Canis ISSN: 2398-2942

Borax poisoning

Synonym(s): Antiseptic, disinfectant, boric acid, calcium borogluconate, sodium tetraborate.

Introduction

  • Cause: ingestion of commercial insecticides often used in homes.
  • Formulated as tablets and powder to kill larvae in livestock confinement areas and cockroaches in residences.
  • Signs: borax dust is moderately irritating to skin. Inhaled dust causes respiratory tract irritation, cough and dyspnea.
  • In man: gastrointestinal (GI) tract, skin, vascular system.
  • Diagnosis: history, clinical signs.
  • Treatment: emesis, gastric lavage, intravenous fluids, correcting metabolic acidosis.
  • Prognosis: usually good.

Pathogenesis

Etiology

  • Fungicide used in forestry work.
  • Single or repeated exposure to disinfectant/antiseptic.
  • Iatrogenic lavage of serous cavities, enemas, or application to serous skin.

Pathophysiology

  • Borates rapidly absorbed by gut and by abraded or burned skin.
  • They are efficiently excreted by the kidney.
  • May persist in soil for long periods.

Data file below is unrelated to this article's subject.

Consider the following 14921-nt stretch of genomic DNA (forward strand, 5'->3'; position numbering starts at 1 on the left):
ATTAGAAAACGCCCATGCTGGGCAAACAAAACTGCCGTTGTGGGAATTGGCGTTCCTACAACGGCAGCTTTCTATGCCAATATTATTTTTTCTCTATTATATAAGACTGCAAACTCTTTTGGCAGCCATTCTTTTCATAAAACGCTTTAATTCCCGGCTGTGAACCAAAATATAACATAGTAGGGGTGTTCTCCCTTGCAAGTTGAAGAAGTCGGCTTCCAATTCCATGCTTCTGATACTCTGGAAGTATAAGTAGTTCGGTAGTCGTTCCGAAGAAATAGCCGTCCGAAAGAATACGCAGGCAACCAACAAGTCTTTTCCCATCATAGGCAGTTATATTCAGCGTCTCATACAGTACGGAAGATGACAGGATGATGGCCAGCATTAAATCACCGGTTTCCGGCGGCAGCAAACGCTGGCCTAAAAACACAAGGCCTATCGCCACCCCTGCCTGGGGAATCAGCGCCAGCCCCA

• 40-60% excreted within 24 hours.
  • Repeated exposure may → accumulation.
  • LD50 2-5 g/kg.
  • Toxic dose 2-3 g/kg.
  • Rapidly absorbed GI tract.
  • Toxic to kidneys/CNS.

Timecourse

  • Signs usually appear acutely after large dose.
  • Death may occur <5 days after fatal dose.

Diagnosis

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Treatment

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Outcomes

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Further Reading

Publications

Refereed papers

  • Recent references from PubMed and VetMedResource.
  • Smith C A (1995) Searching for safe methods of flea control. JAVMA 206 (8), 1137-43 PubMed.
  • Pfieffer C C, Hallman L F & Gerson I (1945) JAMA 1 28, 266.

Other sources of information

  • D Humphreys Veterinary toxicology.3rd edn. Bailliere Tindal. pp 25.
Internet
  • http://www.vetinfonet.com/toxo.htm.

Organisation(s)


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